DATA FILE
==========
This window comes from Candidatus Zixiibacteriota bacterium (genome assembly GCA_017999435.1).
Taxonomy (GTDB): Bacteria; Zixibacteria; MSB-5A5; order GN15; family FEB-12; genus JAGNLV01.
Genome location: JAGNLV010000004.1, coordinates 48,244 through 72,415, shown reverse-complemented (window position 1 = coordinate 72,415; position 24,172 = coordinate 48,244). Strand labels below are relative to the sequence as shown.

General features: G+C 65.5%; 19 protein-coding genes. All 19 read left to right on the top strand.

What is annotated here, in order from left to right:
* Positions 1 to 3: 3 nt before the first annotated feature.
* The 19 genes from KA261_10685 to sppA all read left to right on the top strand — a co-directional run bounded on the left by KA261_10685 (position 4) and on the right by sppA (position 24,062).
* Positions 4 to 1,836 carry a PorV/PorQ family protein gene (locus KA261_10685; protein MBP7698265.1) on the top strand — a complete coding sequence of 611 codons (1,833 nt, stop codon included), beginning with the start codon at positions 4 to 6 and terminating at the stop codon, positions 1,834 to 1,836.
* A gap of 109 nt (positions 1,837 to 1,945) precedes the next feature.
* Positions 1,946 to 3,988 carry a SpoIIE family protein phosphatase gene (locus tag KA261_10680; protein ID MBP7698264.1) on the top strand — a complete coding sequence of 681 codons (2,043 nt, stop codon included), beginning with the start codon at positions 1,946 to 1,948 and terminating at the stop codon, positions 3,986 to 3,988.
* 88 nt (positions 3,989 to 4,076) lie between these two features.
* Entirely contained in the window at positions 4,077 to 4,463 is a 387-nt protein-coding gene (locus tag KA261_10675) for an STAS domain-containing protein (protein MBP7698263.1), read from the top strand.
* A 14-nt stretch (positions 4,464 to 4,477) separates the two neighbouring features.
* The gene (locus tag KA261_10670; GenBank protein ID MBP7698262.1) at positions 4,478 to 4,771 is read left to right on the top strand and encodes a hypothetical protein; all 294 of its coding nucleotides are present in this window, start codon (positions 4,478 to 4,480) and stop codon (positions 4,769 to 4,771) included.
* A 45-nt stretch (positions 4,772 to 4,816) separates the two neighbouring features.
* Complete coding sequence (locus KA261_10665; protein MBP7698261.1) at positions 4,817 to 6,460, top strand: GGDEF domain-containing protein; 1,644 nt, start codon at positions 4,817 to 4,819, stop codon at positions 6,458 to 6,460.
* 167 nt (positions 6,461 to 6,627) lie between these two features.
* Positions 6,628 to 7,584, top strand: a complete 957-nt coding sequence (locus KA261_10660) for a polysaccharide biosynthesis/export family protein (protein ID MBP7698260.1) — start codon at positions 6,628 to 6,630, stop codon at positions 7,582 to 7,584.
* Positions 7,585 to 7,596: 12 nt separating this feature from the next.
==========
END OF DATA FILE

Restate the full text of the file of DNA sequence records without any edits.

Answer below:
This window comes from Candidatus Zixiibacteriota bacterium (genome assembly GCA_017999435.1).
Taxonomy (GTDB): Bacteria; Zixibacteria; MSB-5A5; order GN15; family FEB-12; genus JAGNLV01.
Genome location: JAGNLV010000004.1, coordinates 48,244 through 72,415, shown reverse-complemented (window position 1 = coordinate 72,415; position 24,172 = coordinate 48,244). Strand labels below are relative to the sequence as shown.

General features: G+C 65.5%; 19 protein-coding genes. All 19 read left to right on the top strand.

What is annotated here, in order from left to right:
* Positions 1 to 3: 3 nt before the first annotated feature.
* The 19 genes from KA261_10685 to sppA all read left to right on the top strand — a co-directional run bounded on the left by KA261_10685 (position 4) and on the right by sppA (position 24,062).
* Positions 4 to 1,836 carry a PorV/PorQ family protein gene (locus KA261_10685; protein MBP7698265.1) on the top strand — a complete coding sequence of 611 codons (1,833 nt, stop codon included), beginning with the start codon at positions 4 to 6 and terminating at the stop codon, positions 1,834 to 1,836.
* A gap of 109 nt (positions 1,837 to 1,945) precedes the next feature.
* Positions 1,946 to 3,988 carry a SpoIIE family protein phosphatase gene (locus tag KA261_10680; protein ID MBP7698264.1) on the top strand — a complete coding sequence of 681 codons (2,043 nt, stop codon included), beginning with the start codon at positions 1,946 to 1,948 and terminating at the stop codon, positions 3,986 to 3,988.
* 88 nt (positions 3,989 to 4,076) lie between these two features.
* Entirely contained in the window at positions 4,077 to 4,463 is a 387-nt protein-coding gene (locus tag KA261_10675) for an STAS domain-containing protein (protein MBP7698263.1), read from the top strand.
* A 14-nt stretch (positions 4,464 to 4,477) separates the two neighbouring features.
* The gene (locus tag KA261_10670; GenBank protein ID MBP7698262.1) at positions 4,478 to 4,771 is read left to right on the top strand and encodes a hypothetical protein; all 294 of its coding nucleotides are present in this window, start codon (positions 4,478 to 4,480) and stop codon (positions 4,769 to 4,771) included.
* A 45-nt stretch (positions 4,772 to 4,816) separates the two neighbouring features.
* Complete coding sequence (locus KA261_10665; protein MBP7698261.1) at positions 4,817 to 6,460, top strand: GGDEF domain-containing protein; 1,644 nt, start codon at positions 4,817 to 4,819, stop codon at positions 6,458 to 6,460.
* 167 nt (positions 6,461 to 6,627) lie between these two features.
* Positions 6,628 to 7,584, top strand: a complete 957-nt coding sequence (locus KA261_10660) for a polysaccharide biosynthesis/export family protein (protein ID MBP7698260.1) — start codon at positions 6,628 to 6,630, stop codon at positions 7,582 to 7,584.
* Positions 7,585 to 7,596: 12 nt separating this feature from the next.